Over the past week, I’ve been sharing some ideas for taking your savings to the next level. Try to take advantage of high-yield savings accounts while you sill can. With the economy in bad condition, it’s likely the Federal Reserve is going to lower the target interest rate, which will mean lower interest rates for savings accounts. Get the risk-free 5% interest rates while you still can. Compounding interest in these accounts is the acceleration that reaches “hyperdrive.”
But there is a challenge. In order to make the most of compounding interest, you can’t withdraw the money while it’s working for you. The more you don’t see or otherwise come into contact with your money, the less tempted you are to access and spend it. So here’s tip number five for putting savings in hyperdrive.
5. Hide Your Savings From Yourself
Once you have a positive approach to saving, including the prior hyperdrive suggestions of using a high-yield savings account and automating your savings, two clichés are important to remember: “Set it and forget it,” and “Out of sight, out of mind.”
While common sense says that the more attention you pay to something, the better off you are, I disagree in this case. More attention given to something that’s boring — interest accumulation, like watching grass grow — will sometimes create a frustration and a desire to do something more. Of course, investing for the long-term in the stock market will provide better returns, but for now, we’re just talking about short or medium-term saving. So if you have a tendency to fuss or futz, or if ATM access to your account introduces the desire to withdraw and spend your savings, cut off all but essential contact with that account.
I am not suggesting hiding money from your family. Hiding your money from yourself doesn’t mean you should keep accounts without your spouse’s knowledge.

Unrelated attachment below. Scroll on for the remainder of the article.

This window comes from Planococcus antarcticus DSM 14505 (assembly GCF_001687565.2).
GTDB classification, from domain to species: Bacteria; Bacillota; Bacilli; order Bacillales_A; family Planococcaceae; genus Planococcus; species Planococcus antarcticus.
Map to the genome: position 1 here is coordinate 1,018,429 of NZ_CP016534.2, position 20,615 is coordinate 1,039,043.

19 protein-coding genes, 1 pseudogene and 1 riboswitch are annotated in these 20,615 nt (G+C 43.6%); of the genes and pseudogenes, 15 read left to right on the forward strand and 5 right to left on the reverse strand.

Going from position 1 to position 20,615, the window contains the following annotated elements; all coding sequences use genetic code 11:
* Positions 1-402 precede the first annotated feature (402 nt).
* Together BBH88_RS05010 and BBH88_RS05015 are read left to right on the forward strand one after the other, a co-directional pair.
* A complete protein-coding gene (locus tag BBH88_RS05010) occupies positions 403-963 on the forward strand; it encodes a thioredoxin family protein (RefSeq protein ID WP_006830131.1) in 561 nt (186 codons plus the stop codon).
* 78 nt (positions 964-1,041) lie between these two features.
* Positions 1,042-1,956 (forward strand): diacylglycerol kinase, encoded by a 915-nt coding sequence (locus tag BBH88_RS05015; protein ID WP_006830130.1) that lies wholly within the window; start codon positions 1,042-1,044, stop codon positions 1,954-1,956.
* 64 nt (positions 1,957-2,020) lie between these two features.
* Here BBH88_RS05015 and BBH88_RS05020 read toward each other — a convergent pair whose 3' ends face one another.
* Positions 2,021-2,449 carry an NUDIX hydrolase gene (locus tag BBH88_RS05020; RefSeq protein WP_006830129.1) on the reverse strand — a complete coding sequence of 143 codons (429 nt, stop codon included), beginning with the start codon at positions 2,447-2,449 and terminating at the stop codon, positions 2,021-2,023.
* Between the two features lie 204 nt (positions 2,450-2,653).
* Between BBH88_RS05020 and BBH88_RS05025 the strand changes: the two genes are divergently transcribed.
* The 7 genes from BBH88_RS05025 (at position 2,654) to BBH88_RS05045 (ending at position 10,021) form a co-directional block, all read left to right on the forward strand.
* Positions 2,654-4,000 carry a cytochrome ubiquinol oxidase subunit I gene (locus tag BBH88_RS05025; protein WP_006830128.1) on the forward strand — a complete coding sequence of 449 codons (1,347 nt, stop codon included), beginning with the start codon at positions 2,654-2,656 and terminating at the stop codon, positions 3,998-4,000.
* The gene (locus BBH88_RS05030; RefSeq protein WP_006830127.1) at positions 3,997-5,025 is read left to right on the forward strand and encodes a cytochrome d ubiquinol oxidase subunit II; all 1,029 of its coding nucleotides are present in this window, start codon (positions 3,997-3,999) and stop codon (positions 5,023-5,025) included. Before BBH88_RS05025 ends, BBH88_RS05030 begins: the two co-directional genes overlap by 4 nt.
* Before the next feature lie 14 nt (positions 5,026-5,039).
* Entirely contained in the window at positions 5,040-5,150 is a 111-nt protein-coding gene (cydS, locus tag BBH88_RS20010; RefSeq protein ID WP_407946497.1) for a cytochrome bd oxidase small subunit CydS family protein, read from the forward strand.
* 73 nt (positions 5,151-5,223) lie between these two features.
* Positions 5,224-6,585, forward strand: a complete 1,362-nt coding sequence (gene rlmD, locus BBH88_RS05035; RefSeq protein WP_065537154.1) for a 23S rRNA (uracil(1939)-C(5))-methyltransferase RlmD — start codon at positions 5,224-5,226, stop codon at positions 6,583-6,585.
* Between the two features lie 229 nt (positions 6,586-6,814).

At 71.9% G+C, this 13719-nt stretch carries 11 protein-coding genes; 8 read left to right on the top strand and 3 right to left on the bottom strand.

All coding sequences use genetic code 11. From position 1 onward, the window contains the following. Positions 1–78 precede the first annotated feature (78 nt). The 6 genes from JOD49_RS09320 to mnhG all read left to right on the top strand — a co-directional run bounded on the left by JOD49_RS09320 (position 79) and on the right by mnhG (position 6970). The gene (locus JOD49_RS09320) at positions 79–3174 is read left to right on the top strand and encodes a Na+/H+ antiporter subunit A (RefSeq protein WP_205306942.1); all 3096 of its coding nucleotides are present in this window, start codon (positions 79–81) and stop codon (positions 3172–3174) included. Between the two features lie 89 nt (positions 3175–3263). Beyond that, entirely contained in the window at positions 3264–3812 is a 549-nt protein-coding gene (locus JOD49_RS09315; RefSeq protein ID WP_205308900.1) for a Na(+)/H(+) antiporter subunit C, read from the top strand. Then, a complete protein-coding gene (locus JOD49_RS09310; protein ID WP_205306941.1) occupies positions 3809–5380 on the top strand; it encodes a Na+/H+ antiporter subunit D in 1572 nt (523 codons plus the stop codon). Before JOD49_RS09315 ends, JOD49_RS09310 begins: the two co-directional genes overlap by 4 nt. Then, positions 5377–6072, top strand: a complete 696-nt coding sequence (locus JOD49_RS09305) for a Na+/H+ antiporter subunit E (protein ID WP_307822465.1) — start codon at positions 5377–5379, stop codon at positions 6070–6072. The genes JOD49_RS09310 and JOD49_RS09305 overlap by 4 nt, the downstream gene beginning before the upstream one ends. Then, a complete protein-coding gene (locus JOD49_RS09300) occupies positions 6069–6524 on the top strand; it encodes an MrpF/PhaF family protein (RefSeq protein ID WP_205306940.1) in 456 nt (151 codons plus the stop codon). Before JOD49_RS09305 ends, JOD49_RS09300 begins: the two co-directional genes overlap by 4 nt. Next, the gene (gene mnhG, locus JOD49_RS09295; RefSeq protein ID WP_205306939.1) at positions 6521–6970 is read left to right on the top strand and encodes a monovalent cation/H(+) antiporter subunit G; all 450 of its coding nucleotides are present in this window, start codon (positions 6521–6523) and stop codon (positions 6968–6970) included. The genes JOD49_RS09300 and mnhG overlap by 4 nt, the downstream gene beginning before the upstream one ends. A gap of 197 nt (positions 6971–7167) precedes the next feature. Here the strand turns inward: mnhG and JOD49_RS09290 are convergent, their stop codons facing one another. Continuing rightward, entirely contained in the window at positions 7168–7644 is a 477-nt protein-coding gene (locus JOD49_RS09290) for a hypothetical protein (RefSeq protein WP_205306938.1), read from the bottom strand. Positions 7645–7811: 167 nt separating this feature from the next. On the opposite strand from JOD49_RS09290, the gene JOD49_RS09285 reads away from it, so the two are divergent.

1. Open a high-yield account at a new bank. Accounts at new banks are easy to forget about. By opening an account at a bank new to you, you haven’t created a habit of checking the balances online. Avoid starting this habit.
2. Sign up for paperless statements. Ensure you use an email address you don’t check often. This way you can access your tax forms and statements when you need to, but you don’t have a constant reminder.
3. Don’t include this account in your net worth. If you track your finances in software like Quicken, Microsoft Money, or Mint, leave this account out of your calculations. In Quicken, you can hide the accounts by clicking the “Customize” button at the bottom of the account sidebar. With the account hidden, you can still manage it within Quicken but keep it out of view and not include it in the totals. With Microsoft Money, Mint, and other software there is no “hide” function, so delete the account.
With your savings hidden away, your interest is free to accrue approaching light speed without interference.
Image credit: jpctalbot
Updated March 21, 2011 and originally published January 19, 2008. If you enjoyed this article, subscribe to the RSS feed or receive daily emails. Follow @ConsumerismComm on Twitter and visit our Facebook page for more updates.